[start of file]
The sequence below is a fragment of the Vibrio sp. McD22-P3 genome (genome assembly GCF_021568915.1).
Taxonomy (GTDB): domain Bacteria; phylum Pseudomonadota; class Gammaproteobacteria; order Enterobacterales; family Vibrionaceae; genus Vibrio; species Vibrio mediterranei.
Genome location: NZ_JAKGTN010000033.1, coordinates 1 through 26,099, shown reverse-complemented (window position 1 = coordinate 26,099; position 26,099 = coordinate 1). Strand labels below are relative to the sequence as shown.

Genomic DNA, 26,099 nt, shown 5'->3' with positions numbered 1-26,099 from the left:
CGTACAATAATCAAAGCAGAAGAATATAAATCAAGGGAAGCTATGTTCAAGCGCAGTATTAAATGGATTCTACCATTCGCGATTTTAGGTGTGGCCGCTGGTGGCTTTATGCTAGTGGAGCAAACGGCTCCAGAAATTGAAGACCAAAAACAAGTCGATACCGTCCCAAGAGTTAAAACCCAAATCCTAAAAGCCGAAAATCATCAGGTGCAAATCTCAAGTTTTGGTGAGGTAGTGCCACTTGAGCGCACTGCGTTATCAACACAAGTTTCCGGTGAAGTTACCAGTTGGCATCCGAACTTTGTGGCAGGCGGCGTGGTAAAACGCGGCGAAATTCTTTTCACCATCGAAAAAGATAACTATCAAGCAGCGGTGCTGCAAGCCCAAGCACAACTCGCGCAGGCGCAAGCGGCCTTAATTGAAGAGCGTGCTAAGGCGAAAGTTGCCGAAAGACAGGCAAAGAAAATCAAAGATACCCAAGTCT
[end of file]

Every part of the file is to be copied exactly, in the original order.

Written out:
The sequence below is a fragment of the Vibrio sp. McD22-P3 genome (genome assembly GCF_021568915.1).
Taxonomy (GTDB): domain Bacteria; phylum Pseudomonadota; class Gammaproteobacteria; order Enterobacterales; family Vibrionaceae; genus Vibrio; species Vibrio mediterranei.
Genome location: NZ_JAKGTN010000033.1, coordinates 1 through 26,099, shown reverse-complemented (window position 1 = coordinate 26,099; position 26,099 = coordinate 1). Strand labels below are relative to the sequence as shown.

Genomic DNA, 26,099 nt, shown 5'->3' with positions numbered 1-26,099 from the left:
CGTACAATAATCAAAGCAGAAGAATATAAATCAAGGGAAGCTATGTTCAAGCGCAGTATTAAATGGATTCTACCATTCGCGATTTTAGGTGTGGCCGCTGGTGGCTTTATGCTAGTGGAGCAAACGGCTCCAGAAATTGAAGACCAAAAACAAGTCGATACCGTCCCAAGAGTTAAAACCCAAATCCTAAAAGCCGAAAATCATCAGGTGCAAATCTCAAGTTTTGGTGAGGTAGTGCCACTTGAGCGCACTGCGTTATCAACACAAGTTTCCGGTGAAGTTACCAGTTGGCATCCGAACTTTGTGGCAGGCGGCGTGGTAAAACGCGGCGAAATTCTTTTCACCATCGAAAAAGATAACTATCAAGCAGCGGTGCTGCAAGCCCAAGCACAACTCGCGCAGGCGCAAGCGGCCTTAATTGAAGAGCGTGCTAAGGCGAAAGTTGCCGAAAGACAGGCAAAGAAAATCAAAGATACCCAAGTCT